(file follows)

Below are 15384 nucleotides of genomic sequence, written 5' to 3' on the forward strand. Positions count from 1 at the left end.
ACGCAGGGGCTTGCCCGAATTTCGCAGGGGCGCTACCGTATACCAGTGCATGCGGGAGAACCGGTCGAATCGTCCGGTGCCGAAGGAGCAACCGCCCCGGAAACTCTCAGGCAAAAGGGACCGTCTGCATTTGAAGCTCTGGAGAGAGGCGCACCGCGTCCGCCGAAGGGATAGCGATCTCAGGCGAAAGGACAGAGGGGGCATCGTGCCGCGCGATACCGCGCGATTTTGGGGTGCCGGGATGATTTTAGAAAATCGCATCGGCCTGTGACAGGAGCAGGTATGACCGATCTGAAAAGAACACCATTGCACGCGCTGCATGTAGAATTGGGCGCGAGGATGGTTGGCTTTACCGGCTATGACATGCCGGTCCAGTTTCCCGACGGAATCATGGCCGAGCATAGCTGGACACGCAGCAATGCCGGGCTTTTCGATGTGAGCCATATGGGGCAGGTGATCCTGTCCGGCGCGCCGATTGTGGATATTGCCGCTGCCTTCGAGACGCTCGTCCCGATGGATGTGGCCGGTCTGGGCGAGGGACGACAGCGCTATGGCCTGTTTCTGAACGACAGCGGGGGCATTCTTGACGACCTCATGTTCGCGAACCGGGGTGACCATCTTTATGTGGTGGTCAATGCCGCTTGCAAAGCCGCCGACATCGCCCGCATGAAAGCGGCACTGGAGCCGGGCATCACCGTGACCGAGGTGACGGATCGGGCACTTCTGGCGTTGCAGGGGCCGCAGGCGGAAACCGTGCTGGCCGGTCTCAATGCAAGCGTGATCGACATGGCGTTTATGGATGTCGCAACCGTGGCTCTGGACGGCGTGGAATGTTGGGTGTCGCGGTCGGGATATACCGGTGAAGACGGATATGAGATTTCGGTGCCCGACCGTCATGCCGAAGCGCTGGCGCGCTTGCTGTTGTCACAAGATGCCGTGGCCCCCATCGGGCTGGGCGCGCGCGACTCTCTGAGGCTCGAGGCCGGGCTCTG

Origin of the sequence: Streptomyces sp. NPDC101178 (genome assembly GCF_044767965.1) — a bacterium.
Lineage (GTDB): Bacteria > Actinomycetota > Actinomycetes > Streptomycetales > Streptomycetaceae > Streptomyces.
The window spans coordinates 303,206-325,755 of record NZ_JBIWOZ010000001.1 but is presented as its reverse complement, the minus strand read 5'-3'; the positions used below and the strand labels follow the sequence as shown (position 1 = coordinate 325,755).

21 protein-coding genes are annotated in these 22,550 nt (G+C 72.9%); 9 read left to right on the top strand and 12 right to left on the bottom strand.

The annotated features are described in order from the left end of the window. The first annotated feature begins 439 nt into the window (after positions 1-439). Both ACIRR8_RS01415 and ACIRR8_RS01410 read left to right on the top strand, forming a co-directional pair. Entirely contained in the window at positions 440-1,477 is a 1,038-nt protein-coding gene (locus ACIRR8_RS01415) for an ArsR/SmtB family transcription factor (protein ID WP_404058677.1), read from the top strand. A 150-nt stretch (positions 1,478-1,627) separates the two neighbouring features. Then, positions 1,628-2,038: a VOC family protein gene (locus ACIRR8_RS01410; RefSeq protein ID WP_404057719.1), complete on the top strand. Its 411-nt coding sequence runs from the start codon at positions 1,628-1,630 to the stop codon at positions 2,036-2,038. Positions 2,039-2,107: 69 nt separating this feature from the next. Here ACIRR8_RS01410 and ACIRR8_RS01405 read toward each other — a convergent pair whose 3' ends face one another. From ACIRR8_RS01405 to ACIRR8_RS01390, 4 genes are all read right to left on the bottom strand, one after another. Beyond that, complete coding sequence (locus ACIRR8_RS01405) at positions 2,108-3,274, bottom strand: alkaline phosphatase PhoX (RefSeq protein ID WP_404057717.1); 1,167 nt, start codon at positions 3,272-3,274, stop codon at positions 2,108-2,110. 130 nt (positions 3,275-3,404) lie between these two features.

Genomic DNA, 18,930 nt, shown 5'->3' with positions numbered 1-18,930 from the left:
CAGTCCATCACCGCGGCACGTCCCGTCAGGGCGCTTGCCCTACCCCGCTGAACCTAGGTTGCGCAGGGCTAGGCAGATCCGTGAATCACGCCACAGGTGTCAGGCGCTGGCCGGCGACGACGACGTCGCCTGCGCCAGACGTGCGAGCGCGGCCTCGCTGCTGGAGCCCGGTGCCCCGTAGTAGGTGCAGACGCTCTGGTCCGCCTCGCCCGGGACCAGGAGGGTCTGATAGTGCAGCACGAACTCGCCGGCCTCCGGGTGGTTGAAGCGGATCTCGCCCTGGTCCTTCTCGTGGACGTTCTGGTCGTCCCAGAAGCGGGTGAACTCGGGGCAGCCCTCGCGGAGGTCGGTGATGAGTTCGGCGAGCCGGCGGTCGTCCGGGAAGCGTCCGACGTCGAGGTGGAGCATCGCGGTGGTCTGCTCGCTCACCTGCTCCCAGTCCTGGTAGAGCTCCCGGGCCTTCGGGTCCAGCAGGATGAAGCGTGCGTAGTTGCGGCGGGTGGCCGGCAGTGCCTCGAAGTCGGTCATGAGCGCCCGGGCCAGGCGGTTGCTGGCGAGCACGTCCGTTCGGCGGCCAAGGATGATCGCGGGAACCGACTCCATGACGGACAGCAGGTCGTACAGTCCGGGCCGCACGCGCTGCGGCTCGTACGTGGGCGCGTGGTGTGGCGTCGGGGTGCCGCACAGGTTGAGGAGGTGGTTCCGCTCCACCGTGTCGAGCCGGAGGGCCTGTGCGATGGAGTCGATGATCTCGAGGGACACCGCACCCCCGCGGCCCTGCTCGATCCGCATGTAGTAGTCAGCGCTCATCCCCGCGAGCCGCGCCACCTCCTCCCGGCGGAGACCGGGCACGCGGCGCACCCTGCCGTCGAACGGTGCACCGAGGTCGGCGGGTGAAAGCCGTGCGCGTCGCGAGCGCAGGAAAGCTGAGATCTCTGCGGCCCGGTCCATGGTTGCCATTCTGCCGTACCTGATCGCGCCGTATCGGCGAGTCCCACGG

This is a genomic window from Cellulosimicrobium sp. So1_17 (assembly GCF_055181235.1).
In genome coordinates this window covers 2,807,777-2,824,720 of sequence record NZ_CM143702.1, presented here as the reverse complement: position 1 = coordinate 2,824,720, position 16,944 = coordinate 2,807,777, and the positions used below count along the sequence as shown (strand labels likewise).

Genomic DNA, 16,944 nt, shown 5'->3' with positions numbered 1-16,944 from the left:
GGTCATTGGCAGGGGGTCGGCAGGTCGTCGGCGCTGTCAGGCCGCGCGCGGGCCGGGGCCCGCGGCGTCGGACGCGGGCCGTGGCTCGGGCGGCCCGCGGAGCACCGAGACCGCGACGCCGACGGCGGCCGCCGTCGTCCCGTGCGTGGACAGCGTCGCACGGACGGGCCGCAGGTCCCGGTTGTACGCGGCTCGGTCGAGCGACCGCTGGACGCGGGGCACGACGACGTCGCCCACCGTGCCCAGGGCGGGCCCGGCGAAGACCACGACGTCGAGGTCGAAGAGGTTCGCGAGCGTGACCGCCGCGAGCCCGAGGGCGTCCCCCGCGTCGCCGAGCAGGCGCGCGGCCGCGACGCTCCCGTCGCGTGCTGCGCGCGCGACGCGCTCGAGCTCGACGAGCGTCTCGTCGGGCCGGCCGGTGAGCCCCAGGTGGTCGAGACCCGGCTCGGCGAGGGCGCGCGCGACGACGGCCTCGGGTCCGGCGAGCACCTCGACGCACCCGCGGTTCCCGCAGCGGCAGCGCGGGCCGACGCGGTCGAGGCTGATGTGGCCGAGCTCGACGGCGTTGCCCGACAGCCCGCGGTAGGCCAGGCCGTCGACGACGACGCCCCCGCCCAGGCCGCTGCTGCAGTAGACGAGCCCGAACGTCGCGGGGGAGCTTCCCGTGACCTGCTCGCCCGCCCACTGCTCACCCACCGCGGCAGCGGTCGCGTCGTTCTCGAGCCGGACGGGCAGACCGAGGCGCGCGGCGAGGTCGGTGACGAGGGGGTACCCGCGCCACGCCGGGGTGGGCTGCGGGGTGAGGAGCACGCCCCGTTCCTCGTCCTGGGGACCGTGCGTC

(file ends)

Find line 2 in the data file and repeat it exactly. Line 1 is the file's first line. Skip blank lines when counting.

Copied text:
ACGCAGGGGCTTGCCCGAATTTCGCAGGGGCGCTACCGTATACCAGTGCATGCGGGAGAACCGGTCGAATCGTCCGGTGCCGAAGGAGCAACCGCCCCGGAAACTCTCAGGCAAAAGGGACCGTCTGCATTTGAAGCTCTGGAGAGAGGCGCACCGCGTCCGCCGAAGGGATAGCGATCTCAGGCGAAAGGACAGAGGGGGCATCGTGCCGCGCGATACCGCGCGATTTTGGGGTGCCGGGATGATTTTAGAAAATCGCATCGGCCTGTGACAGGAGCAGGTATGACCGATCTGAAAAGAACACCATTGCACGCGCTGCATGTAGAATTGGGCGCGAGGATGGTTGGCTTTACCGGCTATGACATGCCGGTCCAGTTTCCCGACGGAATCATGGCCGAGCATAGCTGGACACGCAGCAATGCCGGGCTTTTCGATGTGAGCCATATGGGGCAGGTGATCCTGTCCGGCGCGCCGATTGTGGATATTGCCGCTGCCTTCGAGACGCTCGTCCCGATGGATGTGGCCGGTCTGGGCGAGGGACGACAGCGCTATGGCCTGTTTCTGAACGACAGCGGGGGCATTCTTGACGACCTCATGTTCGCGAACCGGGGTGACCATCTTTATGTGGTGGTCAATGCCGCTTGCAAAGCCGCCGACATCGCCCGCATGAAAGCGGCACTGGAGCCGGGCATCACCGTGACCGAGGTGACGGATCGGGCACTTCTGGCGTTGCAGGGGCCGCAGGCGGAAACCGTGCTGGCCGGTCTCAATGCAAGCGTGATCGACATGGCGTTTATGGATGTCGCAACCGTGGCTCTGGACGGCGTGGAATGTTGGGTGTCGCGGTCGGGATATACCGGTGAAGACGGATATGAGATTTCGGTGCCCGACCGTCATGCCGAAGCGCTGGCGCGCTTGCTGTTGTCACAAGATGCCGTGGCCCCCATCGGGCTGGGCGCGCGCGACTCTCTGAGGCTCGAGGCCGGGCTCTG